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The city of Cork itself
was founded in the sixth century by the establishment of a monastery and school
on the site by St. Finbarr. In the early ninth century the Norse Vikings raided
and later settled in the town, establishing it as a trading post.
In the twelfth century the county was granted to the Norman knights Fitzstephen
and De Cogan. They brought over other Anglo-Norman settlers and built near the
present city of Cork. Like the Norsemen, the Normans in the county gradually
merged with the native Irish and adopted the Irish way of life. The main names
of Norman extraction in the county are Barry, Roche, Cogan and Nagle.
The power of Norman and Gaelic families was broken after the unsuccessful revolt
of the Earl of Desmond in the late sixteenth century. Many families lost their
holdings and their land in 1583 to English adventurers. during what is known as
the Plantation of Munster, around 15,000 people were brought over and settled in
Cork an nearby counties. Most of them left during Hugh O'Neill's war with the
English in 1598. Some returned again after his defeat but the plantation was
largely a failure. Further English settlers came in the 1650's following the
defeat of the 1641 rebellion, and many left and emigrated to Canada, Australia
and the Americas.
In the Great famine of 1845-47, County Cork was one of the most severely
affected areas. The population which peaked at 854,000 in 1841 had fallen to
650,000 in 1851. Almost 150,000 people died between 1845 and 1850 and thousands
emigrated. The population is currently about 404,000.
Early Gaelic families are: McCarthy, O'Keefe, Murphy, O'Mahony,
O'Callaghan, O'Donovan, O'Driscoll, and O'Riordan.
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THE PENAL LAWS
THE POPERY CODE
After the defeat of the Catholic
King, James the II, by William of Orange at the Battle of the Boyne in 169O, the Irish Parliament, which was
entirely Protestant, enacted laws to make sure that the Catholic majority would never again
endanger the Protestant Ascendancy. These anti-Catholic laws were designed
"to prevent the further growth of Popery."
These laws did not come from Parliament
at Westminster, but from the Irish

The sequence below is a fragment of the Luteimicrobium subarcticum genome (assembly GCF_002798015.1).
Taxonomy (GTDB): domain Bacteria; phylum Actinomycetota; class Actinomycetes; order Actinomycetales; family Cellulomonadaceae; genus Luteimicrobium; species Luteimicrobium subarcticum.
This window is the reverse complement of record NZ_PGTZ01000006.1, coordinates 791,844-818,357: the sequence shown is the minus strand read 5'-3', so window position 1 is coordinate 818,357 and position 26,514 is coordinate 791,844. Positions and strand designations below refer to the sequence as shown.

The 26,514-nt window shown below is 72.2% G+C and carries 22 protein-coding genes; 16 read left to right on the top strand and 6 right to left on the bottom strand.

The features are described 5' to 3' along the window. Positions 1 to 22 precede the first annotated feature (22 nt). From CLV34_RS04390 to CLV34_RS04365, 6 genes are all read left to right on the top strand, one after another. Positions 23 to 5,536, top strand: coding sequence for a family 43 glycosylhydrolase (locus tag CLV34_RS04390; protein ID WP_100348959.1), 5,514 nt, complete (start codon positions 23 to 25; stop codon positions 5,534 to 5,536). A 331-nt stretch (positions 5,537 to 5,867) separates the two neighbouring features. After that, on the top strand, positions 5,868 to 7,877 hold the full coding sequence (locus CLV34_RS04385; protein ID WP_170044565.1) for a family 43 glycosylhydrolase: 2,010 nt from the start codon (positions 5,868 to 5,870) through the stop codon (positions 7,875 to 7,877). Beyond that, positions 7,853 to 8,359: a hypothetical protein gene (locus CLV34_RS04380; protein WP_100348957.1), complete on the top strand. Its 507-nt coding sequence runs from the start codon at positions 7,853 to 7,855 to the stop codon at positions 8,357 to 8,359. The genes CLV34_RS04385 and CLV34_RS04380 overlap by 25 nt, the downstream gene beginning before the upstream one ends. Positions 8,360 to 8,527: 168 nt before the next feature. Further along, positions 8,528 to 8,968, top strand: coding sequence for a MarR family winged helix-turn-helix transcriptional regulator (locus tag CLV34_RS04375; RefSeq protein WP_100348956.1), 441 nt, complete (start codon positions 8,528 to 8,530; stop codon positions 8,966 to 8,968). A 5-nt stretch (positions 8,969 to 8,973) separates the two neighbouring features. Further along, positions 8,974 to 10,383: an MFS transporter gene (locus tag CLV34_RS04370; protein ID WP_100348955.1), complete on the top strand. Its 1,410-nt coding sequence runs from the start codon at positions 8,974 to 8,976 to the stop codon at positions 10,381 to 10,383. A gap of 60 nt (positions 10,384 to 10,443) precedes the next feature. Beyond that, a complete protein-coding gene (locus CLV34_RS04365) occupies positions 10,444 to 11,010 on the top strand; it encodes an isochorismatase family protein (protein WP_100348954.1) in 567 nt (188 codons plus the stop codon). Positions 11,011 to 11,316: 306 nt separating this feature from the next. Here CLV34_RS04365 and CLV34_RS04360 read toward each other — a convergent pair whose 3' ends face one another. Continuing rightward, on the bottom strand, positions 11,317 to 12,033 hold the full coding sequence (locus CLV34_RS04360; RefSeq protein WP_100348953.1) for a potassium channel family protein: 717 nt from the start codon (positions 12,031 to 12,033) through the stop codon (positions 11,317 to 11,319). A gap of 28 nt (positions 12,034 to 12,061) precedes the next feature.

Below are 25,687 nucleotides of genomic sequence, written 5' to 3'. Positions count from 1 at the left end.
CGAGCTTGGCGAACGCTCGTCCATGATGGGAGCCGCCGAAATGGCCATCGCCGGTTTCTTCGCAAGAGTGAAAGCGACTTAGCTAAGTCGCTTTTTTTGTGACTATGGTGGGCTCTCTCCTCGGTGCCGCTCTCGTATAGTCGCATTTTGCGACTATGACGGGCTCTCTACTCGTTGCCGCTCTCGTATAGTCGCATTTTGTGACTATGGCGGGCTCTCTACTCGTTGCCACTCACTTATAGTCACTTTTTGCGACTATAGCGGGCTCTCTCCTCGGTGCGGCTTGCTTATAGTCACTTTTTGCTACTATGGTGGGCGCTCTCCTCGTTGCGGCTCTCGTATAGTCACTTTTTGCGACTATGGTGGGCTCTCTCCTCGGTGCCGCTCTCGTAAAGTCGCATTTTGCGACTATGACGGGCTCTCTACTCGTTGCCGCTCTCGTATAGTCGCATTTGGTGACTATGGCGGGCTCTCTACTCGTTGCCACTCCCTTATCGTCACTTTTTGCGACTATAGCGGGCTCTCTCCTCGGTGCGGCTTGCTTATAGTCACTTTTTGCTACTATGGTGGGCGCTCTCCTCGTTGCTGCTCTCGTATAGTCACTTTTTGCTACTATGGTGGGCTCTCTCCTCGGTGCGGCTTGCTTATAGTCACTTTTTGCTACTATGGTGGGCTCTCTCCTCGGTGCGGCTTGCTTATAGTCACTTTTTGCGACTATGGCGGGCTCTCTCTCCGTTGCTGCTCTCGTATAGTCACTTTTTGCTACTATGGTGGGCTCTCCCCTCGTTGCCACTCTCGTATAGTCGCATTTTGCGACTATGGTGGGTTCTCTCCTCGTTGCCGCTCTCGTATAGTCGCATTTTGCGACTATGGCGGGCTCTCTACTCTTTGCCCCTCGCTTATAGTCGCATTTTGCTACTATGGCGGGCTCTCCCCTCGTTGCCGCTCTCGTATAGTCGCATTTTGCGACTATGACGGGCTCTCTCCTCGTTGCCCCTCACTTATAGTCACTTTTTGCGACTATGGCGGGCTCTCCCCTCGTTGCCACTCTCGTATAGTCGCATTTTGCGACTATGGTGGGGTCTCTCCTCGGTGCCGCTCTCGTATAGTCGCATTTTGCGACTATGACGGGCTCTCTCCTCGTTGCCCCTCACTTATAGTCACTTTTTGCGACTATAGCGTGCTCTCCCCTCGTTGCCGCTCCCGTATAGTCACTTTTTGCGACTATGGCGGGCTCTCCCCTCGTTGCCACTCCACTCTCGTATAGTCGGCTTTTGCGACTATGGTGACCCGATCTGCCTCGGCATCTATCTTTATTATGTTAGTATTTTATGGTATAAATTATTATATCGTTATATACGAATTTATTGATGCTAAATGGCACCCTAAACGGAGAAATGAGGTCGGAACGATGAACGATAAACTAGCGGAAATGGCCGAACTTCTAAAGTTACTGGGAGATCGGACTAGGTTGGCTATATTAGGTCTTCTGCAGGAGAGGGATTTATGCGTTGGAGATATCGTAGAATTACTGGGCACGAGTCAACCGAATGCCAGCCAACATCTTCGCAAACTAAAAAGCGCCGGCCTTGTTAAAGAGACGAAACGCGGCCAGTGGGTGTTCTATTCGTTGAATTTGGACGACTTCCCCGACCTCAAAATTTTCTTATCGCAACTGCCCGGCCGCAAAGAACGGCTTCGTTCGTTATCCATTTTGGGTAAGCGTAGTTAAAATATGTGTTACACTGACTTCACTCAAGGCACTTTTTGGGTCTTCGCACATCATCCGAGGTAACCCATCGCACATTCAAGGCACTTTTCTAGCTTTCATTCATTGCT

House of Commons, who were afraid Westminster would dilute them, as
were contrary to the terms of surrender granted to the followers of King James
Those articles promised Catholics
could exercise their own religion. The Penal
Laws were to destroy the last remnants of the Catholic landed gentry.
This is an abstract from the Bill
"Where as it is
notoriously known that the late rebellions in this kingdom have
been contrived, promoted and carried on by Popish archbishops, bishops, Jesuits and other ecclesiastical persons of the Romish clergy, and
forasmuch as the peace and public safety of the kingdom is in danger, by the
great number of the said archbishops which,
not only endeavor to withdraw His Majesty's subjects from their obedience, but do daily stir up and move sedition and rebellion...
No Catholic may sit in the Irish
No Catholic may be a solicitor,
game-keeper or constable.
No Catholic may possess a horse of
greater value than L.5.
Any Protestant offering that sum can take
possession of the
hunter or carriage horse of a Roman
No Catholic may attend a university, keep
a school, or send his children to be
L.10 reward is offered for the
discovery of a Roman Catholic schoolmaster.
No Catholic may buy land or receive it as
a gift from a Protestant.
No Catholic may bequeath his estate as a
whole, but must divide it among
all his sons, unless one of those sons
become Protestant, where he will inherit
the whole estate.
No Catholic may be the guardian of a
child. The orphan children of Catholics
must be brought up as Protestants."